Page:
Sunday, November 10, 2013

'Carlito's Way' Was Routine and Recycled

After I saw "Carlito's Way" — the movie that was released 20 years ago today — I concluded that the movie's star, Al Pacino, simply added a Spanish accent to the same character he had played in the "Godfather" movies, especially "Godfather III."

Pacino's character, a Puerto Rican drug–dealing gangster, was doing time (decades of it) in prison but was freed after only a few years on a technicality, thanks to his unscrupulous attorney (Sean Penn, who, I thought, bore a striking resemblance to Art Garfunkel in "Carnal Knowledge"). Upon his release, he decided to get out of his line of work as soon as he had accumulated enough money as the manager of a club owned by his lawyer to retire to the Caribbean.

But, like Michael Corleone, he couldn't escape his past.

In the interim, he rekindled his relationship with Gail, a stripper played by Penelope Ann Miller, and agreed to help his attorney, who had been coerced into helping a convicted mob boss (from whom the lawyer had stolen $1 million) escape from prison. Cocaine seemed to course through every relationship and every act in the story, which was to be expected, I guess, especially in the environment of the '70s, but the intriguing part was that Carlito actually did manage to keep his nose clean — until his lawyer talked him into helping with the prison break (and the murder the lawyer planned to commit).

After being brought in for interrogation, Carlito heard a tape of his lawyer agreeing to sell him out. From that point, it was a race to see if Carlito and Gail could escape.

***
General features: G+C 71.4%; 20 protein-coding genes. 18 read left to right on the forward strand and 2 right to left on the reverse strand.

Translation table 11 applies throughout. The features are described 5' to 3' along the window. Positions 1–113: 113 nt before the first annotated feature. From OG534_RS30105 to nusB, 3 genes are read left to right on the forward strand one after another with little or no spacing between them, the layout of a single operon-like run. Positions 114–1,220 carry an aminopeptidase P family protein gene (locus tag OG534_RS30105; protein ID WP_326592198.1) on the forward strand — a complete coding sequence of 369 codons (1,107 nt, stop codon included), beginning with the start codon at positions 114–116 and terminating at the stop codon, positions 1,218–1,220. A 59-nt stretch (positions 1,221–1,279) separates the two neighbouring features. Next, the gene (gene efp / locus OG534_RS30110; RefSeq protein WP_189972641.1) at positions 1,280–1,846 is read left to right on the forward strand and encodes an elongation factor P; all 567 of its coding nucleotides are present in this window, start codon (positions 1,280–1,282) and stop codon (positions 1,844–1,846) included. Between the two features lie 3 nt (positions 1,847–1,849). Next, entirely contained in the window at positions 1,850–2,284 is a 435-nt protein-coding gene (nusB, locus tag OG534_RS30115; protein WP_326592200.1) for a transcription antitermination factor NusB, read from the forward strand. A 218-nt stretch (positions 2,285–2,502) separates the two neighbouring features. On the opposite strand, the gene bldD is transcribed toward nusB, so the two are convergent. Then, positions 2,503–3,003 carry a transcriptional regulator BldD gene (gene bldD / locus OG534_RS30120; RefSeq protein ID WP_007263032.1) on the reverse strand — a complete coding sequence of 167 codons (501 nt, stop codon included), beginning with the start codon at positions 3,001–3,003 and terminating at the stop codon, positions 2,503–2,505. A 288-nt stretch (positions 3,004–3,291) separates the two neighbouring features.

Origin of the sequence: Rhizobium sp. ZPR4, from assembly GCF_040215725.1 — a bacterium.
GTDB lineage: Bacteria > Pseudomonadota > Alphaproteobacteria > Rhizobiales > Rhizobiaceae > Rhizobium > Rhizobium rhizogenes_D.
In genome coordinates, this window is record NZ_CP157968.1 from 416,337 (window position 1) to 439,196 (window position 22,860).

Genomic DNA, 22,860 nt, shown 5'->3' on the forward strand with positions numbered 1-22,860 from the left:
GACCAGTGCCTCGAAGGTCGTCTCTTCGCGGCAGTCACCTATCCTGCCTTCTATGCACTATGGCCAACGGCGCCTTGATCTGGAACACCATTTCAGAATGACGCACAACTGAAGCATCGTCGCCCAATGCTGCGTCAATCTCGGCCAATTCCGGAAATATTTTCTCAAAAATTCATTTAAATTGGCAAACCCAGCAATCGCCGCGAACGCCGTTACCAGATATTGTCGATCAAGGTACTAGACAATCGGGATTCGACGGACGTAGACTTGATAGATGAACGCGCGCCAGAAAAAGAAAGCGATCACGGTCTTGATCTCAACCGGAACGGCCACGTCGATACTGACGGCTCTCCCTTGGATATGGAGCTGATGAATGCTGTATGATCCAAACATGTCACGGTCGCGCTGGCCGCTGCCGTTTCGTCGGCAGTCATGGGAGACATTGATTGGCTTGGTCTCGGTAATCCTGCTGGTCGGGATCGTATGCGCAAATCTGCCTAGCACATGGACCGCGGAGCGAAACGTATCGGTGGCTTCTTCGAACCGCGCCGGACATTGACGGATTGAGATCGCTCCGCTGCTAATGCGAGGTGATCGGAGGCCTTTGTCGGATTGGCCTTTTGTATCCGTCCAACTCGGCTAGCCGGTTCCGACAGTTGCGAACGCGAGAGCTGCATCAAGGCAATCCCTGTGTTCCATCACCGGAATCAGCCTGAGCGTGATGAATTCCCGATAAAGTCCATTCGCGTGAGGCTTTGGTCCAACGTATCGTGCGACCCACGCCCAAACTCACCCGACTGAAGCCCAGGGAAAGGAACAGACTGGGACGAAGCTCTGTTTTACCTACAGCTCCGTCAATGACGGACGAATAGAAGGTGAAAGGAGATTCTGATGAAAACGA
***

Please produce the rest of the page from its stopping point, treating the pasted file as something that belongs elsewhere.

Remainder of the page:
I felt it was a B–level story, average if not mediocre, with a mostly A–level cast. The personnel was too good for the material but never quite rose above it. That wasn't for lack of trying, and I will concede that Brian de Palma's direction helped, but I had seen enough of his earlier movies to recognize some of his signature filmmaking tricks.

De Palma had been making movies for 25 years when he made "Carlito's Way," and he had grown comfortable with certain camera angles and other techniques he relied on to manipulate the emotions of the viewers.

It's never been a secret that, as a young director, de Palma was influenced by the movies of Alfred Hitchcock. In recent years, he has said he outgrew that as a director, but I'm not convinced. When he began saying that he was past his Hitchcock phase, it was after "Carlito's Way" was in the theaters, and I definitely saw some Hitchcock–inspired moments in that one. Someone who had seen several of his earlier movies could recognize his touch; those who had not seen many of his movies were probably impressed and apt to rate the movie highly.

Clearly, at least in "Carlito's Way," de Palma was also influenced by Bob Fosse — particularly Fosse's closing sequence in "All That Jazz" in which the lead character hallucinated as he died. Some folks probably thought it was a creative touch, not realizing it was recycled.

But I found it to be, in many ways, a routine re–telling of the gangster's tale — and of de Palma's movies in general.